Jennifer Wu is a Hong Kong-based Partner with Pinsent Masons specialized in Technology, Media and Telecoms (TMT) Law. She heads a team on cross border cyber, technology and data related issues, including crypto, software licensing, digital transformation, civil fraud/ asset recovery and data governance/ data protection. She has been commended for her strategic advice in contractual/ commercial and technology related disputes – and is recognized as a rising star for TMT and data protection work in the Legal 500 for Hong Kong. Having more than 10 years of experience in dispute resolution at Court and in arbitration, she also sits as an arbitrator in mainly technology related disputes. She is also the current Chair of Ciarb East Asia Branch’s Young Members Group and the Head of thought leadership for Women in Law Hong Kong. In this interview with Asia Law Portal, Jennifer explains her practice specialism and what technology-related legal challenges businesses currently face in the Asia-Pacific region. A former in-house counsel with Cathay Pacific Airlines, Jennifer recounts how she was able to forge a successful legal career.

You are a Partner with Pinsent Masons in Hong Kong specialized in Technology, Media and Telecoms (TMT). Tell us about your practice.

The TMT practice has three core focuses: (1) commercial litigation in the Hong Kong local courts; (2) international arbitration (mainly HKIAC and SIAC) on contractual and technology related claims; and (3) data protection and cybersecurity advisory. The team also handles contract drafting and negotiation for TMT clients, such as software licensing agreements and outsourcing agreements. The practice handles both contentious and non-contentious queries for local and international businesses.

What led you to specialize in this area of law?

I trained and qualified as a commercial litigator over 10 years ago. Contractual disputes was my bread and butter in the early stages of my career. Having grown up with 2 brothers, technology was always an interest as we used to talk about gadgets and software as kids. Naturally as my career developed, I began engaging more with IT professionals and those working in technology. I find the people within the industry easy to talk to and this area of law is fascinating because it’s innovative and fast-paced. Not many lawyers can solve problems when the assets are intangible and for me, this is what keeps my day job interesting! For now, we are all glad that we have moved on from the 56k modem days.  

What are some notable legal issues you have acted on in your current practice?

We are seeing an increase in technology related disputes, especially in failed software implementation projects as a result of digitalization and civil fraud, recovering crypto assets or money transferred as a result of online scams and crypto winter. We often help clients in both pre-action work and in commencing or defending claims. Having a good strategy at the outset would be important, no matter which side of the fence you are on and this is the value that our team brings. For the data protection advisory, this has been non-stop since the introduction of the Personal Information Protection Law in Mainland China, which introduced the cross-border transfer requirements. We advise multi-national companies and financial institutions on data compliance within the Asia Pacific region, including the drafting of data transfer agreements and contract remediation given the changing legal and regulatory landscape.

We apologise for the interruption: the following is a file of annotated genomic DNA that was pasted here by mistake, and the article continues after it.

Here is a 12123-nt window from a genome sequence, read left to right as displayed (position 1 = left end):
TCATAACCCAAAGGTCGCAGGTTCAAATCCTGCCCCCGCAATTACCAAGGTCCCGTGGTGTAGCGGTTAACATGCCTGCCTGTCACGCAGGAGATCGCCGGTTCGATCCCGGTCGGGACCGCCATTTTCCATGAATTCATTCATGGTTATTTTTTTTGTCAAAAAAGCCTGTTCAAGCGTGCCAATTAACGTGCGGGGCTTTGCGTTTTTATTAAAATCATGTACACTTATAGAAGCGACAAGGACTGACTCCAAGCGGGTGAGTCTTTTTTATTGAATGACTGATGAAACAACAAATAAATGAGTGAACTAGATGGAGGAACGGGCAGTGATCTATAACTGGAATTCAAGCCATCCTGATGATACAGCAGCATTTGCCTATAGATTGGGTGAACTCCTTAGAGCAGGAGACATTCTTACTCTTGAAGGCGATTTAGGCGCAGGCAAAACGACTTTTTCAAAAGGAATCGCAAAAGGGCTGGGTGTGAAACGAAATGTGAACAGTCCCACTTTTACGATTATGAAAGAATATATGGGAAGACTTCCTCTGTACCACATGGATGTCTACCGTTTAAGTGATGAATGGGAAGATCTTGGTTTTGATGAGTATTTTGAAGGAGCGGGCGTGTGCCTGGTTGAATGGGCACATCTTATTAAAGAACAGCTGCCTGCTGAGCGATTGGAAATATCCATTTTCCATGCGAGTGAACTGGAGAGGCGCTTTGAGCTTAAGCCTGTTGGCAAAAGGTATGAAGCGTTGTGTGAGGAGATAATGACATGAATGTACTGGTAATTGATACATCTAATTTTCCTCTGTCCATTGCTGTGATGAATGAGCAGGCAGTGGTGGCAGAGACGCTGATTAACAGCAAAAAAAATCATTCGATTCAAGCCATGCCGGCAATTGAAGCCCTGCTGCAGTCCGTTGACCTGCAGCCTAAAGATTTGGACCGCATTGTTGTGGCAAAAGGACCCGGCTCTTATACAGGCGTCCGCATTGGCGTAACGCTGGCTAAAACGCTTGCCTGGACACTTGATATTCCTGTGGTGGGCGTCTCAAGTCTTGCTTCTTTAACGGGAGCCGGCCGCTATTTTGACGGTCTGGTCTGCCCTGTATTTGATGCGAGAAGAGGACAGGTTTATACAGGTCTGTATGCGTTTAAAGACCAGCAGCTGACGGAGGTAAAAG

What are some of the most important challenges and opportunities you currently see for businesses operating in China?

Compliance generally is tricky given that operations in China can be complex, however this is an area that boardroom directors cannot ignore if they wish to grow their business. From working with our offices in Beijing and Shanghai, we regularly help businesses with their white collar crime and data protection compliance. Finding a data protection specialist is a challenge given the personal liability attached in non-compliance with the data protection law. Getting internal processes in place takes time and costs money, however it would give greater confidence to drive the business forward and be able to grow internationally.

You previously worked in-house with Cathay Pacific Airlines. Tell us more about this.

I worked in the in-house legal team at Cathay Pacific. It was an exciting time as the legal team grew significantly at the time I joined.  I looked after employment and litigation for Cathay Pacific and its subsidiaries. The main teams I worked with was the ground staff, cabin crew, IT team and also within the legal and compliance team. Working in-house meant I learnt what matters to a business, the risk areas, the in-house navigation and what a business needs from its external legal advisers.

What have been your keys to success in your legal career in Hong Kong?

I would say grit and my dedication to providing a great outcome for clients have been the keys to my success, as well as having a supportive team. I take time to understand the clients and their needs and ultimately the passion for what I do shines through. I was fortunate to have encountered many good role models and mentors during my career, who have inspired me to go further and without their time when I needed it the most, I would not be where I am today. I hope I too can inspire others to have the legal career they envisage.

How can clients and referral sources contact you?

Email ( or a phone call (+852 2294 3377) would be best. Do leave a voice message with a number to call back if we do not catch each other!

Posted by Asia Law Portal

A forum for discussion of news, information & opportunity in the Asia-Pacific legal markets.

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